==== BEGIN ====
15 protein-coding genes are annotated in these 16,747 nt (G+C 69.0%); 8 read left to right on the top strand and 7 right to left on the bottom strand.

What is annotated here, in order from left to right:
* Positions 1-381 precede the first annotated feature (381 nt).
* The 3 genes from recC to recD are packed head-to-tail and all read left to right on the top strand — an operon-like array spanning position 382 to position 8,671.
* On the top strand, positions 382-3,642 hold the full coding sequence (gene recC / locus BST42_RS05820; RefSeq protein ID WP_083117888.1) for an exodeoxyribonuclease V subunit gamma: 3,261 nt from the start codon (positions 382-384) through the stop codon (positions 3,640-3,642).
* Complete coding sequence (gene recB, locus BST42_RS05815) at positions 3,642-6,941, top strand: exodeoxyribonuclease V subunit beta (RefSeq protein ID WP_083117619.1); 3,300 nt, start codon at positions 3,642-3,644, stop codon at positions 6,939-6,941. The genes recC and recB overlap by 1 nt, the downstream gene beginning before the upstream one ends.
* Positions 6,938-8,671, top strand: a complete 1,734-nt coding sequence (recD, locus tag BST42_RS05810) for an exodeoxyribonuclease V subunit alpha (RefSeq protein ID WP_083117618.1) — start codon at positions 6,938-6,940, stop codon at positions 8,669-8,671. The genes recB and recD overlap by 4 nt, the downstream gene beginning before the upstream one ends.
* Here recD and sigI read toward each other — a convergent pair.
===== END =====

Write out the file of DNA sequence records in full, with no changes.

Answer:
15 protein-coding genes are annotated in these 16,747 nt (G+C 69.0%); 8 read left to right on the top strand and 7 right to left on the bottom strand.

What is annotated here, in order from left to right:
* Positions 1-381 precede the first annotated feature (381 nt).
* The 3 genes from recC to recD are packed head-to-tail and all read left to right on the top strand — an operon-like array spanning position 382 to position 8,671.
* On the top strand, positions 382-3,642 hold the full coding sequence (gene recC / locus BST42_RS05820; RefSeq protein ID WP_083117888.1) for an exodeoxyribonuclease V subunit gamma: 3,261 nt from the start codon (positions 382-384) through the stop codon (positions 3,640-3,642).
* Complete coding sequence (gene recB, locus BST42_RS05815) at positions 3,642-6,941, top strand: exodeoxyribonuclease V subunit beta (RefSeq protein ID WP_083117619.1); 3,300 nt, start codon at positions 3,642-3,644, stop codon at positions 6,939-6,941. The genes recC and recB overlap by 1 nt, the downstream gene beginning before the upstream one ends.
* Positions 6,938-8,671, top strand: a complete 1,734-nt coding sequence (recD, locus tag BST42_RS05810) for an exodeoxyribonuclease V subunit alpha (RefSeq protein ID WP_083117618.1) — start codon at positions 6,938-6,940, stop codon at positions 8,669-8,671. The genes recB and recD overlap by 4 nt, the downstream gene beginning before the upstream one ends.
* Here recD and sigI read toward each other — a convergent pair.